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    Most star athletes don't know when it's time to quit. D-Wade's the exception

    Apr 10, 2019
    spin zone

    CHICAGO - With inflated egos the size of hot air balloons, most star athletes don't exit the stage with grace. They get pushed away.

    They constantly crave the bright lights. They live for the echoes of a roaring crowd. And they are always the last to know that time had passed them by.

    Often, no thanks to the loving neglect with which they handle their finances, they sadly end up chasing one more fat paycheck to piss away.

    Dwyane Wade is one of the few, rare exceptions.

    Even at 37 years and 83 days old, the Miami Heat icon has so much more to give. And while age, injuries, and the 35,742 usage minutes on his knees have significantly slowed him down, the Flash darts away from the spotlight with more fuel than fumes in the tank.

    As noted by Greg Cote of The Miami Herald, Wade was the Heat's leading scorer 15 times this season and he has scored in double figured in his last 17 outings with one more to go in the 82-game schedule.

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    A 13-time All-Star and three-time NBA champion, he clearly is still capable of another push, another drive. But 15 years after he was taken by the Heat as the fifth overall pick in the 2003 NBA draft, the Marquette University alum is tired. Ego tempts him to go for another run, but wisdom convinced him it was time to quit.

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    "I'm in a good place. I'm in a really good place," Wade told Rachel Nichols of ESPN on his decision to hang up his sneakers, adding that he might need therapy to to ease the transition from celebrity to retiree.

    This season, dubbed as "One Last Dance," is his curtain call. Hopes were high and prayer brigades were assembled to help Miami charge into the playoffs, but the music stopped when the Heat lost four of their last five assignments.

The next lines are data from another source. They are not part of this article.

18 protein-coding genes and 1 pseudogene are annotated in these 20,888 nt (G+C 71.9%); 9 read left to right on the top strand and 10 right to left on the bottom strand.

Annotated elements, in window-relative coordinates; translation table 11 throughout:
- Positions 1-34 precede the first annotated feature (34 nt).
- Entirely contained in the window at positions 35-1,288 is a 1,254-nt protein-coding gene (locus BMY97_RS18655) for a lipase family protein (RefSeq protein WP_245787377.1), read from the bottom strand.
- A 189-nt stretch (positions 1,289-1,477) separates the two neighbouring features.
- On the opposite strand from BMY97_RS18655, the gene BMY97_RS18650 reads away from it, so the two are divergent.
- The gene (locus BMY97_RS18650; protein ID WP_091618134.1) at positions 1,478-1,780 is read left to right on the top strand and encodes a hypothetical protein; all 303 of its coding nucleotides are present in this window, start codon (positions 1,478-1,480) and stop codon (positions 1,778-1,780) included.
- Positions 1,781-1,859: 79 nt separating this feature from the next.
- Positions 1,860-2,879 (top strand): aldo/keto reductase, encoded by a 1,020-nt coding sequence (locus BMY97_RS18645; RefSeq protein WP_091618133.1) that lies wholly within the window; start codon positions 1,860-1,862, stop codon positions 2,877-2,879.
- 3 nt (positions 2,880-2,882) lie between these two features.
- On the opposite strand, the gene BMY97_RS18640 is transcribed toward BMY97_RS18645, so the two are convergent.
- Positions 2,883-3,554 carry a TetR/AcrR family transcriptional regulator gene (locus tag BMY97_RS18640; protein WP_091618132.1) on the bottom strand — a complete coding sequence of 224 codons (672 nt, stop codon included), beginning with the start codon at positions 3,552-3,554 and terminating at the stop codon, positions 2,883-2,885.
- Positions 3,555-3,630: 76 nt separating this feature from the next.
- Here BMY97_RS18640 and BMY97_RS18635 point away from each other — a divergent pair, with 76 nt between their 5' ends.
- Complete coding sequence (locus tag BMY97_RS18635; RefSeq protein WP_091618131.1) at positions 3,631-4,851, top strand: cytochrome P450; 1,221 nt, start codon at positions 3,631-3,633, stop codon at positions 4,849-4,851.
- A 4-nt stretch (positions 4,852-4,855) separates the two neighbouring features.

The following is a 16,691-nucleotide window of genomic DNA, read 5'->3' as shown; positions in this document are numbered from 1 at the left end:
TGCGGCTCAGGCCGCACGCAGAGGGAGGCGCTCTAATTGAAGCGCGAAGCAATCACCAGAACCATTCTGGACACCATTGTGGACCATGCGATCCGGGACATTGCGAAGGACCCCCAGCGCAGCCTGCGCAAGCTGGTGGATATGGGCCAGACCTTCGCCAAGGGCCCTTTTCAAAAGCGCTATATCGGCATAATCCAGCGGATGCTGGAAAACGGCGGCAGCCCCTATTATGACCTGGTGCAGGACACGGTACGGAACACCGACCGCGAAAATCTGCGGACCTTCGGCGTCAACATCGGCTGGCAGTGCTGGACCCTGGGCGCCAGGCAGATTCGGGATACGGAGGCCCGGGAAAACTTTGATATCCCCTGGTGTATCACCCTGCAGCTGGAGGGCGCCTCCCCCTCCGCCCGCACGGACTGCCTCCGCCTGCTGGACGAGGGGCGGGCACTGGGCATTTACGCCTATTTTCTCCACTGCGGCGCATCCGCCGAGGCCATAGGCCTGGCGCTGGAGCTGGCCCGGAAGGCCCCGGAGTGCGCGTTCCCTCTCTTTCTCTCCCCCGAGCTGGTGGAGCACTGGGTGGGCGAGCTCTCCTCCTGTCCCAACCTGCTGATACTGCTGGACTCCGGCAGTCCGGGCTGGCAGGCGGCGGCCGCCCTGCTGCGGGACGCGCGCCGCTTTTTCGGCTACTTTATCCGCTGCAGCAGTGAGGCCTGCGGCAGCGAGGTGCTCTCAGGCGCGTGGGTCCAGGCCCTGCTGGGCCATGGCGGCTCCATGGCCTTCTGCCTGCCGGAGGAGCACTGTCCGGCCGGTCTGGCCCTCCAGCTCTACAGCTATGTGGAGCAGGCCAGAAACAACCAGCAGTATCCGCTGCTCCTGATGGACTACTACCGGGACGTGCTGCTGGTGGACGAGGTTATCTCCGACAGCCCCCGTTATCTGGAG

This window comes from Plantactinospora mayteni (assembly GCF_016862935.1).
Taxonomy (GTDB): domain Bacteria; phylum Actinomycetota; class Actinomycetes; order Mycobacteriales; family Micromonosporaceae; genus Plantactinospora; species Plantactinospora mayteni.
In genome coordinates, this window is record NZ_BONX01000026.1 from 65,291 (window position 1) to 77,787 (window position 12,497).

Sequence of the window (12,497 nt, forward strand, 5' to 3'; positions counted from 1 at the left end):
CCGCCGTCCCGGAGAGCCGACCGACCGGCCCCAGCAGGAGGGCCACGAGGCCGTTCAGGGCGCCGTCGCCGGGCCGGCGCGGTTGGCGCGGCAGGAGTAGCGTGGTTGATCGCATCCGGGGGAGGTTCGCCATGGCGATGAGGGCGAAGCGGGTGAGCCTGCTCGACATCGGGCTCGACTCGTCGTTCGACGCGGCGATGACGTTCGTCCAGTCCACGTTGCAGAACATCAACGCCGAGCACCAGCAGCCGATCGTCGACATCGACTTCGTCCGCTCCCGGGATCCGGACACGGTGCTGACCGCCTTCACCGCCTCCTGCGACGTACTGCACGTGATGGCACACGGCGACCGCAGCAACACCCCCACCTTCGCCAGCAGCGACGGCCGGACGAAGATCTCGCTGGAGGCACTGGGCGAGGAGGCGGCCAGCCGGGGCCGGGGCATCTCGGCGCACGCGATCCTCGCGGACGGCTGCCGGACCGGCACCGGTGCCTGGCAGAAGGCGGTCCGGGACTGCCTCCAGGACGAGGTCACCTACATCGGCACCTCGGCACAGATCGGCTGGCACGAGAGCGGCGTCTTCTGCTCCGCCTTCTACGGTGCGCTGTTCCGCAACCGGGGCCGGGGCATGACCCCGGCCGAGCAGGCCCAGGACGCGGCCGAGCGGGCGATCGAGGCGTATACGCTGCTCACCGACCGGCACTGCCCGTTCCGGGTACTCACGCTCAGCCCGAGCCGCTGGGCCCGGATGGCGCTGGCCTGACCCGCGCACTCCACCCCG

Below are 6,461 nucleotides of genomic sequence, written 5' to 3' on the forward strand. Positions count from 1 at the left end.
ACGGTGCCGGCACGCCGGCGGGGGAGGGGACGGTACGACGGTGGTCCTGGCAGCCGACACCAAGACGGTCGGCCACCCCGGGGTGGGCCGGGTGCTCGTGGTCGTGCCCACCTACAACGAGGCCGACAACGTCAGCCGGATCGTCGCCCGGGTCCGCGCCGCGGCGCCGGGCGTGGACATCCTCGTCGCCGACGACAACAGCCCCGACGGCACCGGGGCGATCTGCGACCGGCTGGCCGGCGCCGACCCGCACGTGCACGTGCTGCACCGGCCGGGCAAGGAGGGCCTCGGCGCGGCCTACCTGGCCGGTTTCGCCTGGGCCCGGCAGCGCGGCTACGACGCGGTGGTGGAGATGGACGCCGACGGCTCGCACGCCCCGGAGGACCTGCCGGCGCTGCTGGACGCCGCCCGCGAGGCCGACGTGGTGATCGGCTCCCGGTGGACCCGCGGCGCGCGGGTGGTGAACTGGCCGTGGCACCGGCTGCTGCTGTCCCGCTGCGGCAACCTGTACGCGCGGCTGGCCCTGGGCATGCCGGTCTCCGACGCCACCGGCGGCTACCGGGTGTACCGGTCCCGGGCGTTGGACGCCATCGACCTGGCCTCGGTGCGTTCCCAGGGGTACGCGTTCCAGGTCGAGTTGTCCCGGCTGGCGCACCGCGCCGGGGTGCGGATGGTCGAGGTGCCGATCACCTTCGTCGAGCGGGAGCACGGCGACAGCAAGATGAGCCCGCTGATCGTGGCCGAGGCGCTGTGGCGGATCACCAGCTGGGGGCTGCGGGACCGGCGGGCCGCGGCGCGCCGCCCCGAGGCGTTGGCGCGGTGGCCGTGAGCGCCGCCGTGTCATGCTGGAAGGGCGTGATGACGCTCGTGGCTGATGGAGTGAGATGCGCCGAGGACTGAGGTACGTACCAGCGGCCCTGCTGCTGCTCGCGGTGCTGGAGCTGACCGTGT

In today's final home game of his Hall-of-Fame journey, Wade led the Heat to a 122-99 shellacking of the Philadelphia 76ers. The outcome, however, was a mere afterthought as the Detroit Pistons eventually pocket the eighth playoffs berth in the Eastern Conference with a 100-93 win over the Memphis Grizzlies.

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    Still, it was a tribute fit for a king as a full-house crowd of 19,600 descended unto the American Airlines Arena to bid adieu to South Florida's most accomplished sports hero. On the same building where they shared tears of joy as confetti rained to celebrate three championships, fans leaked tears of sadness this time. And there was enough tears to float one of those cruise ships along Biscayne Bay.

    But even without a glorious playoffs ending, the book of Dwyane Wade is a runaway bestseller.

    A son of Chicago but embraced as Miami's own, Wade closes his storied career with 23,140 points, 4,,922 points, 5,691 assists, and 1,620 steals in 1,053 regular season games, per basketballreference.com.

    Not bad for a 6-foot-4, 220-pound shooting guard who wasn't birthed from a blue blood college program. Talk about overachieving.

    An Olympic gold medalist in 2008, he played with a fire and passion that drew praise from even his harshest critics. And he parlayed that winning brand into an astounding financial success.

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    Including this season's veteran's minimum pay of $2.3 million, Wade has cashed a total of $198.5 million in NBA salaries alone. In 2018, according to Forbes, he also earned $14 million through his endorsement deals with Panini, Gatorade, New Era, Hublot and Li Ning Company Limited.

    With no more marathon practices and no more travels to 26 NBA cities a season, Wade now has plenty of time to spend with his three boys and new-born baby girl with actress wife Gabrielle Union. D-Wade can attend to his multiple business ventures as well,

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    "Pinch me, is this really my life?" Wade said at a recent charity fashion event dubbed as "RunWade."

    Heat haters, ahem, those who loathed Miami's despotic four-year Finals romp from 2011 to 2014, would be happy to slap him back to his senses. No need for that, though, because Wade isn't daydreaming a fantasy life. He is actually wallowing in it.

    This must be what those predominantly Spanish-speaking Miami denizens mean when they describe Wade's existence.

    Livin' La Vida Loca.

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